Comping behind another instrument’s solo, filling out a breakdown section and don’t forget when jamming with other low end players. Plus – having a handle on chords gives you an increased awareness of harmony and their application helps with rhythm and time. Let’s take a look at chords this month then and add some contrasting ideas to your typical bass lines.
Figure A follows a II-V idea in A (Bm7 to E7). This could be a medium straight funk styled line heard in jazz, funk, soul, blues and more.
Got a handle on Figure A? Let’s look at some chord voicings for Bm7 and E7 to play instead of the bass line then. Minor 7th chords consist of the 1-b3-5-b7 whilst Dominant 7th is spelt 1-3-5-b7. Similar to guitar it’s not always possible to get all these notes into a manageable shape on bass, let alone have them stacked in order. Figure B gives us a starting point though to see/hear some possible voicings on bass.
Bars 1 and 2 are straight Bm and E Major triads played in root position (1-b3-5 and 1-3-5 respectively). Bars 3 and 4 omit the 5th from the 4 note chord with Bm7 being B-A-D and E7 E-G#-D. These work as the tonic gives us the root of the chord, the 3th tells us if the chord is Major or minor and then we have the 7th…to tell us it’s a 7th chord! Due to the stacking of the chords bars 3 and 4 contain some cool movement with the D remaining constant on top for both chords (making it the 3th of Bm7 and then the 7th of E7) and the A (the 7th of Bm7) moving down a semitone to G# in the E7 chord (becoming the 3rd).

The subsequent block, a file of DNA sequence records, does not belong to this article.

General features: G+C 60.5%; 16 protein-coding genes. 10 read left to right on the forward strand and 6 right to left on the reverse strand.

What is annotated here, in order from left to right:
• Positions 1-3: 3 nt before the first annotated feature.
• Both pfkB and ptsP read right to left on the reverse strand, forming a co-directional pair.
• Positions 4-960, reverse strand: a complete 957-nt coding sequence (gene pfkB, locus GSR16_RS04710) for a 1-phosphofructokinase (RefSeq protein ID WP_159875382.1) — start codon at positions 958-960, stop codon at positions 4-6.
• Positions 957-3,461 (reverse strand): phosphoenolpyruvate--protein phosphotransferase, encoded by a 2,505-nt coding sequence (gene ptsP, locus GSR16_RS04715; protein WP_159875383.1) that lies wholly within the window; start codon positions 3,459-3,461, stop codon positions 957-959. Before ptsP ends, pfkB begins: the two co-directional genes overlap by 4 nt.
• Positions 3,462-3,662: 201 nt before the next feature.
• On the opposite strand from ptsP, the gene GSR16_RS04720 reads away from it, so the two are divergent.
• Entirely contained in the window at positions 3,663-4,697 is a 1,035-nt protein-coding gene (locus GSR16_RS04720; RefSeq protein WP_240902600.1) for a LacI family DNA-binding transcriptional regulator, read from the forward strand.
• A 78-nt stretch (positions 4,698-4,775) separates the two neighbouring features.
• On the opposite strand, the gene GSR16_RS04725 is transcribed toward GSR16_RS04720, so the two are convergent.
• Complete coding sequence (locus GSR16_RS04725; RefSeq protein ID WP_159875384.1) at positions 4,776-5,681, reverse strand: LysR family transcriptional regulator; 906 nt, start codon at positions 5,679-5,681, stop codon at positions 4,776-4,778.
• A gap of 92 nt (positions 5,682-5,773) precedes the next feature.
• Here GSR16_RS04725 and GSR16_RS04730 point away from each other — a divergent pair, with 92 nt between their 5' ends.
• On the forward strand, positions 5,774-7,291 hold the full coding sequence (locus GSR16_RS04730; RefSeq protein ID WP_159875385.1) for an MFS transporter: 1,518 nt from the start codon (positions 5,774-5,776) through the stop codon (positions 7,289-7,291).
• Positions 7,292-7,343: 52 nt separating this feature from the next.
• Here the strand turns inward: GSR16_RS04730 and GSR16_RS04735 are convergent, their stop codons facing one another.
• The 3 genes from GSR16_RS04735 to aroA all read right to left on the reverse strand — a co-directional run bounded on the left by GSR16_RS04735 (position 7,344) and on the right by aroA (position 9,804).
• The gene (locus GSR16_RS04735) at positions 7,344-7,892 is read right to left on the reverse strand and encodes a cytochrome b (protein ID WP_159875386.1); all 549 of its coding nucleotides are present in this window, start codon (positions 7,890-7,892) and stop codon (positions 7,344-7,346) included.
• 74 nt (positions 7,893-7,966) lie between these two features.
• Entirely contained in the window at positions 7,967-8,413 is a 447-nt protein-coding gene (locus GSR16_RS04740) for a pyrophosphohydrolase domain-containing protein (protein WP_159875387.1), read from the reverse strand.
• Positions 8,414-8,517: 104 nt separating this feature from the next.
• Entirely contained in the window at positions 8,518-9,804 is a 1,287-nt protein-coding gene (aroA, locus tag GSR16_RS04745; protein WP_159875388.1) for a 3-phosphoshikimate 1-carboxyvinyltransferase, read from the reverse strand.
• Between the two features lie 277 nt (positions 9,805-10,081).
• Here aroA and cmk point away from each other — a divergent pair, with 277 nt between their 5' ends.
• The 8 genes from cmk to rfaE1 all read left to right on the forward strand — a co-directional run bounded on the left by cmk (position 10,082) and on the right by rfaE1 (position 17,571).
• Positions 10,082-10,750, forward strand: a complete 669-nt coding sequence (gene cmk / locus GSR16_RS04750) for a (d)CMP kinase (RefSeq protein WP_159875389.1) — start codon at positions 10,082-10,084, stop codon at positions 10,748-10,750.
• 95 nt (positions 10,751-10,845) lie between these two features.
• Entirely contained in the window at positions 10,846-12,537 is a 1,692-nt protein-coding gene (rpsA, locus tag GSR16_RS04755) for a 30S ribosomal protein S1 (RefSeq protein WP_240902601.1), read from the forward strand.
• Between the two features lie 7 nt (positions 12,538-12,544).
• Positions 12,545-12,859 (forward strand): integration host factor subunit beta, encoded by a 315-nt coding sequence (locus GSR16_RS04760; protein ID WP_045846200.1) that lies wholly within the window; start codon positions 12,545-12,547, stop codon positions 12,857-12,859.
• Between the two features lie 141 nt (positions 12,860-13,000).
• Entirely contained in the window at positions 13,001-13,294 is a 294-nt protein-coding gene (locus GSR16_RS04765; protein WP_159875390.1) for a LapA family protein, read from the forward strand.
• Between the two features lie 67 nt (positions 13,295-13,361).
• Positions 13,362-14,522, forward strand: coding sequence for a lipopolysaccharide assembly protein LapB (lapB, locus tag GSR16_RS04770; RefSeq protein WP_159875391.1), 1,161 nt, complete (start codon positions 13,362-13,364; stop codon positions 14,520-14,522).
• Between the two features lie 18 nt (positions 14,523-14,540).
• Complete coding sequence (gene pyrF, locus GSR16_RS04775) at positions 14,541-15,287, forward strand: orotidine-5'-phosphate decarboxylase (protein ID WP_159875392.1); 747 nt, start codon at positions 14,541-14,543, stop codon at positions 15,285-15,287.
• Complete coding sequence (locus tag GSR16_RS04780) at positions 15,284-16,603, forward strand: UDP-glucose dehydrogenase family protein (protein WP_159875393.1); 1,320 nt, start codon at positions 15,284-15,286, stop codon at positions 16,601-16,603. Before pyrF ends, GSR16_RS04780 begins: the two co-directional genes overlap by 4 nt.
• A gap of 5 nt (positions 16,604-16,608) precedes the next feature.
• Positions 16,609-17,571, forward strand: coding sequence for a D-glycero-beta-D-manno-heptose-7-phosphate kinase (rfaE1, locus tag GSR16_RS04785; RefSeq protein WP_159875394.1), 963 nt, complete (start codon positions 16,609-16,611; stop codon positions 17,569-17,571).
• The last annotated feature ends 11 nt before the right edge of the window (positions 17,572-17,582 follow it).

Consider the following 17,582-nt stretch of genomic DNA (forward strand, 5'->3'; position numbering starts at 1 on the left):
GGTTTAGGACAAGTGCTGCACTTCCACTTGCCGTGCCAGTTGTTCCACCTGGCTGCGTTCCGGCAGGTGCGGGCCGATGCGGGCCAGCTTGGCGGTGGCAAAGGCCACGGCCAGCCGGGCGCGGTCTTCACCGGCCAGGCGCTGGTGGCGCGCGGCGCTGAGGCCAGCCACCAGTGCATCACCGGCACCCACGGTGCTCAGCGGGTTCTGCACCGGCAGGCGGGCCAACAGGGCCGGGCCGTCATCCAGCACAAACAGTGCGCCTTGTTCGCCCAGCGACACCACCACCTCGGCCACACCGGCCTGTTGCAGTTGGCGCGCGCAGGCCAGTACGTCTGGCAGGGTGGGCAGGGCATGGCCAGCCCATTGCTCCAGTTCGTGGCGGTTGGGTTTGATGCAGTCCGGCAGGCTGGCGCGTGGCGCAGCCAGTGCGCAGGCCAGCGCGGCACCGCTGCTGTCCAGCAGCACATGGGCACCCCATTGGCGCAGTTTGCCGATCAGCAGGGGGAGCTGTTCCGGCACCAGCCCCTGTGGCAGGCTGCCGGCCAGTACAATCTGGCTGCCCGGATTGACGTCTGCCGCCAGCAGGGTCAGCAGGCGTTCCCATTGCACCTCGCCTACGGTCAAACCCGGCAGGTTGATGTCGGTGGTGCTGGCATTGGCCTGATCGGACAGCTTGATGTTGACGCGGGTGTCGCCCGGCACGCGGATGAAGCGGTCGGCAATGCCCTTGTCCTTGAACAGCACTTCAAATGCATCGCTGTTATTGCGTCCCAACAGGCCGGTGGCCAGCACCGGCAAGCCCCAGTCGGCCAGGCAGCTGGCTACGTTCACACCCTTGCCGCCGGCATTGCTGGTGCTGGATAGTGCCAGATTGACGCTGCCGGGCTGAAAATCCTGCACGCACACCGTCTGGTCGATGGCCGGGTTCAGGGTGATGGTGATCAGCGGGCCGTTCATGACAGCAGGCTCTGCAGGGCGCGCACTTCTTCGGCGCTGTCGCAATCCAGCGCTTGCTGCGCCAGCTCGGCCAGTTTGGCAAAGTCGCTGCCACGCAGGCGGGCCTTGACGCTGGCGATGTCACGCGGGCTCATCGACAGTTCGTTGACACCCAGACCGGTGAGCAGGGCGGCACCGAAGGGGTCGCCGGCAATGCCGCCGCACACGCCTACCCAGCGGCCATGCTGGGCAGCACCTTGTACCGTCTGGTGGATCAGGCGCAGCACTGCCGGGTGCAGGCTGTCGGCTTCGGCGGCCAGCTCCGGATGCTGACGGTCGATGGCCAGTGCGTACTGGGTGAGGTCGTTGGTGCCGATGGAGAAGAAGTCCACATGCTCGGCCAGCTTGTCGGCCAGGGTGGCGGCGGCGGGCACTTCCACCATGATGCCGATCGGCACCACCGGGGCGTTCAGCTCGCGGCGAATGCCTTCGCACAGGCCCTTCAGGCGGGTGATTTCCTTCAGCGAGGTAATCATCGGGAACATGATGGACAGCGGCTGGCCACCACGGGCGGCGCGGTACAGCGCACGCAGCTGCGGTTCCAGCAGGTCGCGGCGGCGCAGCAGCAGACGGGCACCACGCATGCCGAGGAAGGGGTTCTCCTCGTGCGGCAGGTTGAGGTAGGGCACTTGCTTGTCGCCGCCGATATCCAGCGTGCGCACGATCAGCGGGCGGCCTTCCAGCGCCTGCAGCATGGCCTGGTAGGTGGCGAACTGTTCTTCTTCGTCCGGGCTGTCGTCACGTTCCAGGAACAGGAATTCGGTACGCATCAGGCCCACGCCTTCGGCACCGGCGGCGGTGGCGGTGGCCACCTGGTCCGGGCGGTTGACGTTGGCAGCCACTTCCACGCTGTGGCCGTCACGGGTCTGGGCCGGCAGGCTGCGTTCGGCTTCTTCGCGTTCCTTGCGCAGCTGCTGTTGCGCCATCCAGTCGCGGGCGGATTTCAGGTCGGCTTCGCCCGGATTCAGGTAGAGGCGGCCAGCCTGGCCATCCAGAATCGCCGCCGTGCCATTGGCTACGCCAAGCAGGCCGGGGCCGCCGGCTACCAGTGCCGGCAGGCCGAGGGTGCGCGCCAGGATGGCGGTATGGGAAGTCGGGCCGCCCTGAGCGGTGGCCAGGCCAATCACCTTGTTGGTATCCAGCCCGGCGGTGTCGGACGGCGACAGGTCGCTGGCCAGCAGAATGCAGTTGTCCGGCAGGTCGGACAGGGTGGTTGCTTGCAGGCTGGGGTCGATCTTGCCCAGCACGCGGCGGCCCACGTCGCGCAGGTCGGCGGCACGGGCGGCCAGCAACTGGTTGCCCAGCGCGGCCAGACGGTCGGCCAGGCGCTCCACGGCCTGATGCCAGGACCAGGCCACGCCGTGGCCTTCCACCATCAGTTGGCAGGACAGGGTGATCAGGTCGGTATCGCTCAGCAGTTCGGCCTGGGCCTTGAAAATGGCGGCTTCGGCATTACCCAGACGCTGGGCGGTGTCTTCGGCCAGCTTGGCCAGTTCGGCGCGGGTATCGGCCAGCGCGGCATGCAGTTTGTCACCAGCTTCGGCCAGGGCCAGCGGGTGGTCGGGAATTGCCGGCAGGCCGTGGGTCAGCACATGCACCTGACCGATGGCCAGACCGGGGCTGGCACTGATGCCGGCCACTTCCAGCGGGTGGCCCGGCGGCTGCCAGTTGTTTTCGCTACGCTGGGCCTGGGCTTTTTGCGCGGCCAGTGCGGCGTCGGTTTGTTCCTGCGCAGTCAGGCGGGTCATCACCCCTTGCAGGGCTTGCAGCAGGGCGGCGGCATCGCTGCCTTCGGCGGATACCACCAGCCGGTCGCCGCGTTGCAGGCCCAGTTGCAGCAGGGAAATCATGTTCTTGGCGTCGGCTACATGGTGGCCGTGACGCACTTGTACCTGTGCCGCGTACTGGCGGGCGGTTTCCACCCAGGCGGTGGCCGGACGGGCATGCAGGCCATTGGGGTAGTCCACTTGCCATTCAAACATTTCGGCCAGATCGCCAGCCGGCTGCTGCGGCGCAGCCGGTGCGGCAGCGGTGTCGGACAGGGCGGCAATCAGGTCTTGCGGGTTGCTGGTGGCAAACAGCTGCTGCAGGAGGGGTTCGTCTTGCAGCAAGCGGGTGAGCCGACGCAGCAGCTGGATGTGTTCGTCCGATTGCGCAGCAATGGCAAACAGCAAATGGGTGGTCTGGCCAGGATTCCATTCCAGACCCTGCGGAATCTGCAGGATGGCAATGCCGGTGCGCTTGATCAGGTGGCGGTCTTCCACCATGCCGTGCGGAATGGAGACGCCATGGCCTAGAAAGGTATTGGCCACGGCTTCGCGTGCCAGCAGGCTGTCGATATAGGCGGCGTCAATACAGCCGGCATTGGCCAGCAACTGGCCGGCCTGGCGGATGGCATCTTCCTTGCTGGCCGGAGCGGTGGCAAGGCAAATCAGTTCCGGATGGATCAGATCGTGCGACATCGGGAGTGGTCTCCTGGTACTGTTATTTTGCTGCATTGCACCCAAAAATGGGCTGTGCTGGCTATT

So, how about we then ditch the root and stick with the upper most notes of each voicing. This gives us Figure C – easy voicings to get your hands around that still convey the important information of the 3rd and the 7th. Let’s make the rhythms a bit more hip and incorporate these chords with our existing bass line from Figure A.
Figure D uses our earlier bass line and incorporates our new two note chord voicings on beat 2 of each bar. This then adds some extra information to our existing line. Think how many variations you could then come up with! We’ve just used two chords as a starting point, try building triads and then adding sevenths yourself and see what you come up with. There are of course other extensions too and some hip and usable Major and minor voicings that just use the root and 3rd.
A final note – Of course lower voicings on bass can sound really thick. This is a ‘sound’ and it might be what you’re going for which is cool. Its definitely worth experimenting with voicings all over the neck to give you options though (comping up high when a piano player is playing left hand or comping lower if needed to fill out empty sections with a singer or drums etc). More next issue!
Flex your soul chops with last month’s bass lesson here.